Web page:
Skip Navigation LinksHome > July/August 2010 - Volume 30 - Issue 5 > All-epiphyseal Semitendinosus PCL Reconstruction in a 10-yea...
Journal of Pediatric Orthopaedics:
doi: 10.1097/BPO.0b013e3181df863b
Lower Extremity

All-epiphyseal Semitendinosus PCL Reconstruction in a 10-year-old Child

Warme, Winston J. MD*; Mickelson, Dayne BS

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Abstract

Background: Tears of the posterior cruciate ligament (PCL) in pediatric patients, especially avulsions from its tibial insertion, are not frequently encountered by physicians. However, with an increasing incidence of ligamentous injuries to the knee in skeletally immature patients, orthopaedic surgeons will more frequently need to decide how best to manage a PCL injury in children with open physes.

Methods: A 10-year-old boy sustained an avulsion of the PCL from its tibial insertion site after a bicycle motocross racing accident. He required a PCL reconstruction after failed conservative treatment and an unsuccessful attempt at primary repair. This successful physeal sparing reconstruction was accomplished using a modified method of femoral tunnel placement in combination with the tibial inlay technique.

Results: A magnetic resonance imaging was acquired 2 years postoperatively when physical examination demonstrated both legs of equal length, no varus or valgus deformity, and a normal posterior drawer examination. Four years after the reconstruction, he continues to bicycle motocross race while experiencing no further symptoms and complete restoration to his prior quality of life.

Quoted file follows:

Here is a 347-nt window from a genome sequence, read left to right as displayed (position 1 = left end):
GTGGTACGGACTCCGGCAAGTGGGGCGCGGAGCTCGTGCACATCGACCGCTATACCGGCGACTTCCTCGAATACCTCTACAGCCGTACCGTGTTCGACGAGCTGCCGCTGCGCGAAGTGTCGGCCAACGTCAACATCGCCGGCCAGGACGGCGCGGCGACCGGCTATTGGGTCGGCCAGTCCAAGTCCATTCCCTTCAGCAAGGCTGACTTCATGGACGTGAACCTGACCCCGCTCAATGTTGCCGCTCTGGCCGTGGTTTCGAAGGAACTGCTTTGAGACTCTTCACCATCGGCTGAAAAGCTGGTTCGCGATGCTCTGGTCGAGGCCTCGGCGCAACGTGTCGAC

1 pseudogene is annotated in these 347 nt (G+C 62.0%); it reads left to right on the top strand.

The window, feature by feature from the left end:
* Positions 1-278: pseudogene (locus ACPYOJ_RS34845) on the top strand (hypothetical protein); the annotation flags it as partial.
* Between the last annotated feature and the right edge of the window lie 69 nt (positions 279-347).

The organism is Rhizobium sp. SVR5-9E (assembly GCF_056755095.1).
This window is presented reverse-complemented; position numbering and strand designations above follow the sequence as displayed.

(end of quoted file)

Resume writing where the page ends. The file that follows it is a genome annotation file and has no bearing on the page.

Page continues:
Conclusions: The use of the tibial inlay technique together with the modified femoral tunnel location prevented transphyseal drilling while attaining a favorable anatomic placement of the graft while avoiding the “killer” turn associated with the transtibial approach.

Level of Evidence: Level IV (Therapeutic Study).

© 2010 Lippincott Williams & Wilkins, Inc.

The Pediatric Orthopaedic Society of North America (POSNA)
is a group of healthcare professionals, primarily pediatric orthopaedic surgeons, dedicated to advancing musculoskeletal care of children and adolescents. JPO is our official member journal. 
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